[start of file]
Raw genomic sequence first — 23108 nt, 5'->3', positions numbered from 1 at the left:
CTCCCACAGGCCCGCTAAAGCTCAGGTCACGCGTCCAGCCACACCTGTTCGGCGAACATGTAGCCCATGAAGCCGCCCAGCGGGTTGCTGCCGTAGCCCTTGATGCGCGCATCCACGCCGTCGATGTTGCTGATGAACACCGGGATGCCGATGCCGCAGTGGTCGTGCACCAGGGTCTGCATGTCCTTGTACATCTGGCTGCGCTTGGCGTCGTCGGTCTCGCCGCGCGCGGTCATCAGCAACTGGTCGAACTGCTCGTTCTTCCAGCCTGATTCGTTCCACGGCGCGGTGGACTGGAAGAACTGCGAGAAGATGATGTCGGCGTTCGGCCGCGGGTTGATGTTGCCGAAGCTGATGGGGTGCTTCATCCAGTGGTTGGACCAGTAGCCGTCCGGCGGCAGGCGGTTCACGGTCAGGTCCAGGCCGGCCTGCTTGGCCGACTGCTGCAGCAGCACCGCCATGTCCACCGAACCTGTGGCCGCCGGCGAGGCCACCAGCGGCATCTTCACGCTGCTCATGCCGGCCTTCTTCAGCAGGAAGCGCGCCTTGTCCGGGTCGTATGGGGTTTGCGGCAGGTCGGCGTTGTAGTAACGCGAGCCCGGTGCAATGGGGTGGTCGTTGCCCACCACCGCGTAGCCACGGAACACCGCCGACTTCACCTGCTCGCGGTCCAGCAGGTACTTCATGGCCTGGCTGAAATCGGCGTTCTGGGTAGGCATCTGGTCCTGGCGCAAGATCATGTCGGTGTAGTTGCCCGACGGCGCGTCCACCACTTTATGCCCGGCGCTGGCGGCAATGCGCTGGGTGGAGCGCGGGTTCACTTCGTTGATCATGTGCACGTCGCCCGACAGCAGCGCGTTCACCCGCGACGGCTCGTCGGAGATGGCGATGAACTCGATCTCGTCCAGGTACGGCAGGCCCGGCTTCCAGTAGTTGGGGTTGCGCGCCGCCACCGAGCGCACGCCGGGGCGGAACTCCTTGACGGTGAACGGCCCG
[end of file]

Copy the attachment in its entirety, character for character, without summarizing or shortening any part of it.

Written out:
Raw genomic sequence first — 23108 nt, 5'->3', positions numbered from 1 at the left:
CTCCCACAGGCCCGCTAAAGCTCAGGTCACGCGTCCAGCCACACCTGTTCGGCGAACATGTAGCCCATGAAGCCGCCCAGCGGGTTGCTGCCGTAGCCCTTGATGCGCGCATCCACGCCGTCGATGTTGCTGATGAACACCGGGATGCCGATGCCGCAGTGGTCGTGCACCAGGGTCTGCATGTCCTTGTACATCTGGCTGCGCTTGGCGTCGTCGGTCTCGCCGCGCGCGGTCATCAGCAACTGGTCGAACTGCTCGTTCTTCCAGCCTGATTCGTTCCACGGCGCGGTGGACTGGAAGAACTGCGAGAAGATGATGTCGGCGTTCGGCCGCGGGTTGATGTTGCCGAAGCTGATGGGGTGCTTCATCCAGTGGTTGGACCAGTAGCCGTCCGGCGGCAGGCGGTTCACGGTCAGGTCCAGGCCGGCCTGCTTGGCCGACTGCTGCAGCAGCACCGCCATGTCCACCGAACCTGTGGCCGCCGGCGAGGCCACCAGCGGCATCTTCACGCTGCTCATGCCGGCCTTCTTCAGCAGGAAGCGCGCCTTGTCCGGGTCGTATGGGGTTTGCGGCAGGTCGGCGTTGTAGTAACGCGAGCCCGGTGCAATGGGGTGGTCGTTGCCCACCACCGCGTAGCCACGGAACACCGCCGACTTCACCTGCTCGCGGTCCAGCAGGTACTTCATGGCCTGGCTGAAATCGGCGTTCTGGGTAGGCATCTGGTCCTGGCGCAAGATCATGTCGGTGTAGTTGCCCGACGGCGCGTCCACCACTTTATGCCCGGCGCTGGCGGCAATGCGCTGGGTGGAGCGCGGGTTCACTTCGTTGATCATGTGCACGTCGCCCGACAGCAGCGCGTTCACCCGCGACGGCTCGTCGGAGATGGCGATGAACTCGATCTCGTCCAGGTACGGCAGGCCCGGCTTCCAGTAGTTGGGGTTGCGCGCCGCCACCGAGCGCACGCCGGGGCGGAACTCCTTGACGGTGAACGGCCCG